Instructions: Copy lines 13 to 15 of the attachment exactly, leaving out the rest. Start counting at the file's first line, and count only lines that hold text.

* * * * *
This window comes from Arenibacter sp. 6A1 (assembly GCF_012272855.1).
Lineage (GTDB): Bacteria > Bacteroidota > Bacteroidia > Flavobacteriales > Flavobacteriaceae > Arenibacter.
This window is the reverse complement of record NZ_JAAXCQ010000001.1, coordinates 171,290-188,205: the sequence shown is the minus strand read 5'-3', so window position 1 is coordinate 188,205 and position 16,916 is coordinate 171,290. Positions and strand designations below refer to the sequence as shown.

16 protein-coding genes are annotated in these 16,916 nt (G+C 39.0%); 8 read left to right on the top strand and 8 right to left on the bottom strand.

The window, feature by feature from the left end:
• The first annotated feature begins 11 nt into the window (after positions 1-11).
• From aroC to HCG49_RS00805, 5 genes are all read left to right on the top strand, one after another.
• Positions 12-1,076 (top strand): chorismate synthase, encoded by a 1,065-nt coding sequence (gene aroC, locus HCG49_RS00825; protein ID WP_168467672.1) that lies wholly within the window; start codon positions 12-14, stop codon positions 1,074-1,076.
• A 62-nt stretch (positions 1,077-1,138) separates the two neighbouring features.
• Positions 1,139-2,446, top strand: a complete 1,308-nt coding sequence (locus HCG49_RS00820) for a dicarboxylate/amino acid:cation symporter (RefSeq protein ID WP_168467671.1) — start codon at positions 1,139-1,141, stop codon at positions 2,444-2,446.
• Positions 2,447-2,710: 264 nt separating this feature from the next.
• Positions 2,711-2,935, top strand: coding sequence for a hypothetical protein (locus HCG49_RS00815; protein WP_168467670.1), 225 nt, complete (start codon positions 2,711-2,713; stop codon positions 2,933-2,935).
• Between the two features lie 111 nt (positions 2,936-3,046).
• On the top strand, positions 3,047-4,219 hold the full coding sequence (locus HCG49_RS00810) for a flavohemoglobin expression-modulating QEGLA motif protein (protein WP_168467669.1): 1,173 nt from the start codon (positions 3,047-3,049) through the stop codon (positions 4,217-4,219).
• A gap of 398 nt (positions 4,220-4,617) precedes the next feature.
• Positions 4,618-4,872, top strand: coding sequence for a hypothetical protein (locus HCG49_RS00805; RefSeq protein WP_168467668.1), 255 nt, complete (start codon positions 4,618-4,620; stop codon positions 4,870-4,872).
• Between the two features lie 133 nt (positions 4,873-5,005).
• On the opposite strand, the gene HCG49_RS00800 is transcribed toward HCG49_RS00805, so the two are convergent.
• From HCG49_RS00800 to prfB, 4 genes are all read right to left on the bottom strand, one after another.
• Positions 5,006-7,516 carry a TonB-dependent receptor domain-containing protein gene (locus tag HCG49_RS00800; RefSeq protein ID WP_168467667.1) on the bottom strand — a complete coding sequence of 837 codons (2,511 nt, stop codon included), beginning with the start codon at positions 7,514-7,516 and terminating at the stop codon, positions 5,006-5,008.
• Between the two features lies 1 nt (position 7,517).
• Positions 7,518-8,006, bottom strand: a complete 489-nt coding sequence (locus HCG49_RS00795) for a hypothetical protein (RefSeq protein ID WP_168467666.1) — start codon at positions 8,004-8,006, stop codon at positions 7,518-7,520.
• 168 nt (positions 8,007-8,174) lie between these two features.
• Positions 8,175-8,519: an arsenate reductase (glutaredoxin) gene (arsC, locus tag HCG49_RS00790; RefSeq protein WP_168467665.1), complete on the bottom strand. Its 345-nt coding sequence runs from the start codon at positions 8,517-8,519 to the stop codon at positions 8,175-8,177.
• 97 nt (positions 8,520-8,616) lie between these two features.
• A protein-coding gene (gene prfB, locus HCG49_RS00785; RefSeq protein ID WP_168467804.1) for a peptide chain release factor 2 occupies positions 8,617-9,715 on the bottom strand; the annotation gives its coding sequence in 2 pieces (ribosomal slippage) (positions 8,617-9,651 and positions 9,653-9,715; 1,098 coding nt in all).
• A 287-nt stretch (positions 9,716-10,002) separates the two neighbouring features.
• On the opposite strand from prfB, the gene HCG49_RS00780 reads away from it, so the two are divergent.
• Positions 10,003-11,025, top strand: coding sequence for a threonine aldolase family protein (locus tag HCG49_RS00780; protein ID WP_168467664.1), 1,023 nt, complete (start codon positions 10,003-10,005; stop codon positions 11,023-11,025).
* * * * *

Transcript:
• Between the two features lie 111 nt (positions 2,936-3,046).
• On the top strand, positions 3,047-4,219 hold the full coding sequence (locus HCG49_RS00810) for a flavohemoglobin expression-modulating QEGLA motif protein (protein WP_168467669.1): 1,173 nt from the start codon (positions 3,047-3,049) through the stop codon (positions 4,217-4,219).
• A gap of 398 nt (positions 4,220-4,617) precedes the next feature.